First steps to success!

I was thinking, how come I have no completed hobby projects? I couldn't find a reason, so I concluded that perhaps I'm too stupid to complete anything. Then I open Visual Studio again and started thinking what other features I might need in my utility library... Then it struck me! I haven't completed anything, because none of my hobby projects had requirements or design documents (which, IMHO, is the same thing)! So, I decided, that I will never write a single line of code, without having requirements or design documentation written.

I was very happy and excited, but then I've come to another problem. What document format to use for the documentation? Being an inch smarter than I was five minutes ago, I decided to gather the requirements for the document format, and then try to find one that matches as many as possible of those requirements. So, I fired up my good friend Notepad++ and started typing...

Here are the most important requirements:

  • Version control system friendly or in other words - it must be a text based format, I must be able to diff two versions of the document and so on.
  • If the format isn't easily editable by hand - it must have at least one free editor. Note that WYSIWYG editor is not required.
  • IT must be easy to separate content from presentation.
  • The format must support embeddable elements (and they must be easily editable/replaceable):
    • Tables;
    • Images;
    • Diagrams (this one is optional, because I can embed images).
I immediately knew, that what I'm describing is HTML (or XHTML). After some googling, I also found DocBook, and some more XML-based formats. I liked none of them! XML is a horrible language to edit by hand (you have to remember to close the tags, you have to replace some characters with their codes etc.)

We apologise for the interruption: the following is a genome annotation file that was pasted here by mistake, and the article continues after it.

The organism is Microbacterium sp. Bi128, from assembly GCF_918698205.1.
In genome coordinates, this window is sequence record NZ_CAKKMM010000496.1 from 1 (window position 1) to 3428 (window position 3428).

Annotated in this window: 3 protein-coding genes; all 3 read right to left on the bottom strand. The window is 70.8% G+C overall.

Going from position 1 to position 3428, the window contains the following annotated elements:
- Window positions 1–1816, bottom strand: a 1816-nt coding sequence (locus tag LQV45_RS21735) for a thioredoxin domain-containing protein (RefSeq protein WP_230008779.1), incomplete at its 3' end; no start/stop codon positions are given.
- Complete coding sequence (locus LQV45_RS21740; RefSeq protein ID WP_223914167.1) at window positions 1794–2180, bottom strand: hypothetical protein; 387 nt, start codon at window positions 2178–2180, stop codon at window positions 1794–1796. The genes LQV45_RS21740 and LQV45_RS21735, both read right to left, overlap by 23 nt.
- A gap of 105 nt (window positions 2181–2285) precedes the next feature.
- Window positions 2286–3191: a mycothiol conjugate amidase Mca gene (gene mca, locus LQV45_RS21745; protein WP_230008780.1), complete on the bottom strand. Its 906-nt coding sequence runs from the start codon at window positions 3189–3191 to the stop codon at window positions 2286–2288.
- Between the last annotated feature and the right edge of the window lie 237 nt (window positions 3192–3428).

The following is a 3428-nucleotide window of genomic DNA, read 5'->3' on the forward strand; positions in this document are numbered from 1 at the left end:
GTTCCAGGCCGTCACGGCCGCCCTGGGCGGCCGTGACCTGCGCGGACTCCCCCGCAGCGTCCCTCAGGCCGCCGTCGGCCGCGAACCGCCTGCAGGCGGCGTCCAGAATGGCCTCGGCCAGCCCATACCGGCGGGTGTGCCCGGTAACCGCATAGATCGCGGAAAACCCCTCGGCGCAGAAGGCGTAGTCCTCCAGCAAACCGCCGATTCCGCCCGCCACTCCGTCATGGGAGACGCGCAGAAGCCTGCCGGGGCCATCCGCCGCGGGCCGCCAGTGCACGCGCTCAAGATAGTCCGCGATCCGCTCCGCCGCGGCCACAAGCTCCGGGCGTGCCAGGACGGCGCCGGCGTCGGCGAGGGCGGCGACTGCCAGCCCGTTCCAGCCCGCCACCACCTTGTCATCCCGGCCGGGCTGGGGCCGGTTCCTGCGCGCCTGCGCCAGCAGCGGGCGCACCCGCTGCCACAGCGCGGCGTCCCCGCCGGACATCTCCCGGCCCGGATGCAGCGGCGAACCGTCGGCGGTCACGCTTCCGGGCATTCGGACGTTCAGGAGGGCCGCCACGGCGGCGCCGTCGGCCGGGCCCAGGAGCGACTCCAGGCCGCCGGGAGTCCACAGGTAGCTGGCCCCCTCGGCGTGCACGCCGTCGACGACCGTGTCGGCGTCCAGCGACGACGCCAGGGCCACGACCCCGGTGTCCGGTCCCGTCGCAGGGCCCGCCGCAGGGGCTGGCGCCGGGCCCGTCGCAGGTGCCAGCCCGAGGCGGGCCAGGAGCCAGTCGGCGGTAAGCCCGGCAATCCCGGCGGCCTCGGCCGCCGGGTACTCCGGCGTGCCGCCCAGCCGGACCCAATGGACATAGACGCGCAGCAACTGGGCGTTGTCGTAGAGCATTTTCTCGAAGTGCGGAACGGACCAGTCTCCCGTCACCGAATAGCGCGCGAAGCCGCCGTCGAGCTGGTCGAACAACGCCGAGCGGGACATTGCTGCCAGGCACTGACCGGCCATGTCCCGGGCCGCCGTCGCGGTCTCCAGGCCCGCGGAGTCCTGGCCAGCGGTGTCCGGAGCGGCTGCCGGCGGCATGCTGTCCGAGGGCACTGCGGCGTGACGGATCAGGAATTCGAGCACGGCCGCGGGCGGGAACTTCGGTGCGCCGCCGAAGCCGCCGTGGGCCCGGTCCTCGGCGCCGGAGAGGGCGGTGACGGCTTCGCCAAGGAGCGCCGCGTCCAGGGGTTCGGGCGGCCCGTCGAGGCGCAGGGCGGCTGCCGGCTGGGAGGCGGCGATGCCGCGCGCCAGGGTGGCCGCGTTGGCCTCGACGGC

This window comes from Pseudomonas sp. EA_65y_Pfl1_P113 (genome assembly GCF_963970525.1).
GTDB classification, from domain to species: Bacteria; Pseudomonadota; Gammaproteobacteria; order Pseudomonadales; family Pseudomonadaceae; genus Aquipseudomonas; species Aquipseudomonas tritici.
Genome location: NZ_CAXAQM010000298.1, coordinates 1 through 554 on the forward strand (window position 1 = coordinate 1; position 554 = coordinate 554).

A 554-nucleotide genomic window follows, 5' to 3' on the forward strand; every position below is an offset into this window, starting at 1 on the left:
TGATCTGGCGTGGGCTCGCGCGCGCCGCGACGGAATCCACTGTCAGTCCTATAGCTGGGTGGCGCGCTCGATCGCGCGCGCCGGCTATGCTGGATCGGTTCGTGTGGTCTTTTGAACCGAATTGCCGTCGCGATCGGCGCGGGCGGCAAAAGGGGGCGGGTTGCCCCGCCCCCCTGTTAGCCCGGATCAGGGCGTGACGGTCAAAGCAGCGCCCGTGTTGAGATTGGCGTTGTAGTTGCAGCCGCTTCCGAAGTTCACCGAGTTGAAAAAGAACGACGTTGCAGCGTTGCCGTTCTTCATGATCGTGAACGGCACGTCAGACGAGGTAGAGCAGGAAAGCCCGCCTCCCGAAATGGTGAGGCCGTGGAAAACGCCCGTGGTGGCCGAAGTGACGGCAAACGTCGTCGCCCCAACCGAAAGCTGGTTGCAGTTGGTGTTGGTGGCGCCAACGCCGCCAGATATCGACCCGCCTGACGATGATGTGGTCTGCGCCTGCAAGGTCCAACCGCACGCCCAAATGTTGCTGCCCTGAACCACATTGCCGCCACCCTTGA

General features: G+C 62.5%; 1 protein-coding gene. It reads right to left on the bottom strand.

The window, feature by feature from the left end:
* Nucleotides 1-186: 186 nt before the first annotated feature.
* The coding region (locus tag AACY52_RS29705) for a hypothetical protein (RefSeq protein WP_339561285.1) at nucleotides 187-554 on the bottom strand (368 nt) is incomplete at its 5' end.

Then, while reading something about DocBook, I saw LaTeX being mentioned. I looked at it... And I couldn't believe I wasn't using it already! It's my kind of way to create documents. I mean, how often can you tell someone, that you're compiling your documents? :)

And besides, LaTeX meets all of my requirements. Text based, free editors (any text editor, or something more WYSIWYG-ish like LyX or TeXnic can be used), content separation from the presentation is probably the main philosofy of all TeX formats, through some external packages LaTeX let's you embed almost anything.

So now, I have MiKTeX, and I'm experimenting with document classes and packages. I will probably create my own classes, because I want to have the common look and feel.

If you're a programmer like me - have a look at LaTeX! It's brilliant!

Subversion and Vault (again)

Ok, the two readers that I have might think I'm crazy or something. But I'm starting to dislike Vault again. I know, I know... This time, it's the "Add solution to Vault" thing that got me on the edge.

In subversion, if you need to add a new project or a solution - you simply check-out the directory that will contain this project or solution. You copy the directory of the project or solution in there with all of it's sub-directories. You do a few svn add -N commands and a few svn propset or svn porpedit commands (to set the correct svn:ignore's and, possibly, other properties - like mime-type etc.) and then you commit the changes. That's it!

In Vault, however, this is much easier. Ahem. You just start the Vault client... You wait for the client to start... For about 2 minutes... You right click on the directory that will contain the project and choose Add Files/Folders, now you just navigate to the right directory, select it, select the right files and click on the OK button. Now, you wait... Wait and pray, because 90% of the times, Vault will fail with some very unclear error message...

So, the task of importing one solution with a few projects into the repository - the task that would take no more than 5 minutes on subversion - it takes 2 to 4 hours on Vault... Well, if I had to do this again on Vault, I wouldn't even bother to do it this way. Now I know, that the best method is by creating a fresh solution in Visual Studio, importing that empty solution into Vault, and then just adding projects and files into it. I wish I knew this before, though.

I don't know... How many more times does Vault have to disappoint me and my colleagues, before we will switch to subversion?

Python 3.0 is finally out!

Finally, we have Python 3.0! I wonder, when will the IronPython catch up with the changes...

Btw, I was looking at NSIS the other day and I started wondering - why aren't there any install systems, that would use python as their scripting languages? I mean, this would give the power of python for the install script (classes, functions, standard library) and it would still be able to generate a native executable file (py2exe anyone?) - the setup program. Also, python is portable - it shouldn't be hard to port this kind of install system to other platforms!